Other famous linguists who worked for instance on the dialectology of the German language were the Grimm brothers. With the help of their collections of different German folk/fairy tales, they tried to construct a family tree of the different German dialects, as well as of other European languages (Jacob Grimm was for example the editor of the German translation of the “Serbian Dictionary” ).
In order to achieve this, they knew that they had to find out more about the history of language in general, thus they started comparing different European languages.
The Germanic languages were originally a part of the Proto-Indo-European. The Indo-European language split up about 5000-6000 years ago, whereas the Germanic split up approximately 2000 years ago into West-, North- and East-Germanic (however, the East Germanic languages existed only until about 1500 years ago)
Concerning the structure of the English language, it can be stated that there are basically three dialects which can be distinguished: Old English (spoken around 800AD), Middle English (1200-1500) and Modern English, the dialect which started to be spoken around Shakespeare’s time. Within all these periods, there were many foreign influences/languages shaping the English language; French had for example vast impacts on it during the Norman Rule. But there are still also Saxon influences present: the Scots refer for instance to the English with the word sasunnach, referring with this word to the Saxon invaders who migrated to Britain 1500 years ago.
It was then, in the context of the West Germanic migration at about 400AD that Roman influence declined rapidly. On the other hand, with the Roman migration, Celtic tribes were forced to move west. There are indeed many facts showing that already the Celtic tribes were advanced civilizations. In fact, many toponyms all over Europe have Celtic origins (e.g. the Danube, Galata (part of Istanbul), or Galicia). Moreover, there are many counting rhymes that originally go back to the Celts, and which were passed on from generation to generation.
Other influences on the English language were coming from the Vikings. Their presence is still apparent in many (originally Old Norse) toponyms (for example the suffix –by indicates Viking settlements).
Actually, the French Normans, as the first syllable of the word “Norman” might already predicate, were also originally Viking intruders, who adopted French only a couple of hundred years ago before invading France.
Concerning the split of the Germanic languages, it has to be mentioned that it is not possible to know the exact dates. The roots of sound changes can only be estimated.
The most important language phenomenon that distinguishes the German language from the other Germanic languages (Dutch, English, etc… ) is the High German Sound Shift.
With the help of this Sound Shift, it can be explained for instance how it is possible that the English word town and the German word zaun derive from the same etymology: originally one word, soon a semantic change occurred, accompanied by a change of the alveolar plosive consonant /t/ to the affricate /ts/. This change occurs only at the edges of a word, whereas after vowels, the alveolar plosive /t/ changes to the alveolar fricative /s/.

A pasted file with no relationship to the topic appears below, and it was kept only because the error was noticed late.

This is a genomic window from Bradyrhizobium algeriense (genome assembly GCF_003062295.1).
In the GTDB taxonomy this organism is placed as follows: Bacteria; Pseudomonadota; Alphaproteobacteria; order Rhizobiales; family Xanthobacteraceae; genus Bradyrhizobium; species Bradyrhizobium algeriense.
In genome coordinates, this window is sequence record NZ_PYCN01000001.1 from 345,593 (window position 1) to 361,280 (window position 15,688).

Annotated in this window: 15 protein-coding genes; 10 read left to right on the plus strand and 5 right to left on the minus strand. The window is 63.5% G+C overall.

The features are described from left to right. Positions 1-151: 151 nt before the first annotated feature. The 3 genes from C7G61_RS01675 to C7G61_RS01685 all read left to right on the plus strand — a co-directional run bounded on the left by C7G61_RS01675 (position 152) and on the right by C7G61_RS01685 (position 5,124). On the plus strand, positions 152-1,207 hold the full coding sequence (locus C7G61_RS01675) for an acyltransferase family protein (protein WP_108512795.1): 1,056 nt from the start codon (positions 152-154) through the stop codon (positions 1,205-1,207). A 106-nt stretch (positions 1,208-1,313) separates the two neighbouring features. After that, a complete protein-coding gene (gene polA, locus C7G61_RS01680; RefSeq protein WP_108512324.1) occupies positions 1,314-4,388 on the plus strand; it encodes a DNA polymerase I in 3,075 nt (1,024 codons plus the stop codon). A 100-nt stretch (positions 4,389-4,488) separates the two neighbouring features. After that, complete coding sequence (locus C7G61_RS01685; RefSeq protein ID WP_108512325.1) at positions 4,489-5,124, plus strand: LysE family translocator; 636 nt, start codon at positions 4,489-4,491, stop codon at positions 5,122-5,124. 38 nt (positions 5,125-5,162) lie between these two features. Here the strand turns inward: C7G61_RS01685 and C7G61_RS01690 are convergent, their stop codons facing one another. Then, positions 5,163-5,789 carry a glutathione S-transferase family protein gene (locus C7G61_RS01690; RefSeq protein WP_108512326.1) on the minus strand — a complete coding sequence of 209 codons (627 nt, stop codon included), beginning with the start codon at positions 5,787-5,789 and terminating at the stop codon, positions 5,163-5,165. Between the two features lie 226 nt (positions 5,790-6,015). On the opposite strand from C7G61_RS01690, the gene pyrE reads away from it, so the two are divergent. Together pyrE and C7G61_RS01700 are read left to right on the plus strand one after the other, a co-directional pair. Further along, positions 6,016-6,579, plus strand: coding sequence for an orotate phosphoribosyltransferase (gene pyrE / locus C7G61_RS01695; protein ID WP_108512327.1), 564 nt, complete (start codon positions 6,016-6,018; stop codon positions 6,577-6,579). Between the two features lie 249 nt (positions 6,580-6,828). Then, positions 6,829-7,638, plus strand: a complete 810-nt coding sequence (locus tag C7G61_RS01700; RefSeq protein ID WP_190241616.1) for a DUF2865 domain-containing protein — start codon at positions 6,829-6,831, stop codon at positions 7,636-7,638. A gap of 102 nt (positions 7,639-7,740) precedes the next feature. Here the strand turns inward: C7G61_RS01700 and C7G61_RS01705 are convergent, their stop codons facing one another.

Other vocals that were confronted with such a change were /p/, changing to the affricate /pf/ (at the edges of a word) and the labiodental fricative /f/ (after vowels), and /k/ changing to /kch/ and /x/. However, the last example given here was carried out completely only in the alemanic dialects (spoken in Switzerland, for instance).
Where did the Celts originate?
The Celts had an indigenous polytheistic religion and culture. During the Iron Age Celtic culture was spread from the Iberian Peninsula to Turkey and ancient Iberia at Caucasus, but their ultimate origin is a subject of controversy. Traditionally, scholars have placed the Celtic homeland in what is now southern Germany and Austria. However, modern linguistic studies seem to point to a north Balkan origin. The expansion of the Roman Empire from the south and the Germanic tribes from the north and east spelt the end of Celtic culture on the European mainland where Brittany alone maintained its Celtic language and identity.
Name 3 Celtic names in the area of modern Germany and give their meanings
Kirch-: originates in the Celtic word Ceirch, meaning “oats”. Thus, places with the affix “Kirch” originally had been places where oats had been planted.
Eis-: originates in the Celtic word heidd, meaning “barley”. Thus, places with the affix “Eis” originally had been places where barley had been planted.
Offenbach-: the first part of the word, offen, originates in the Celtic word afon, meaning “river”.
Where do the Celts live now?
Descendants of the Celts live mostly in today’s Britain, Ireland, France and the Iberian peninsula. However, as it was stated above, other areas had Celtic populations as well, for instance the Balkans or today’s Italy.
What is their significance for English studies?
Historically: Historically, the Celtic language is very important, since it had influenced the English language to a great deal. Moreover, it is very in order to find out where today’s languages derive from, it is necessary to compare them to other languages. Thus, a knowledge in Celtic etymology is very important for our studies.
Currently: Celtic dialects are still spoken in Britain, for instance in Scotland and in Wales. Hence, we have the possibility to analyze them in terms of comparisons with other Indo-European languages.
Since I am studying German Studies as well, it was very helpful to talk about things such as the High German Sound Shift. Moreover, it was great to talk about the Indo-European language, toponyms, and etymology in general, again.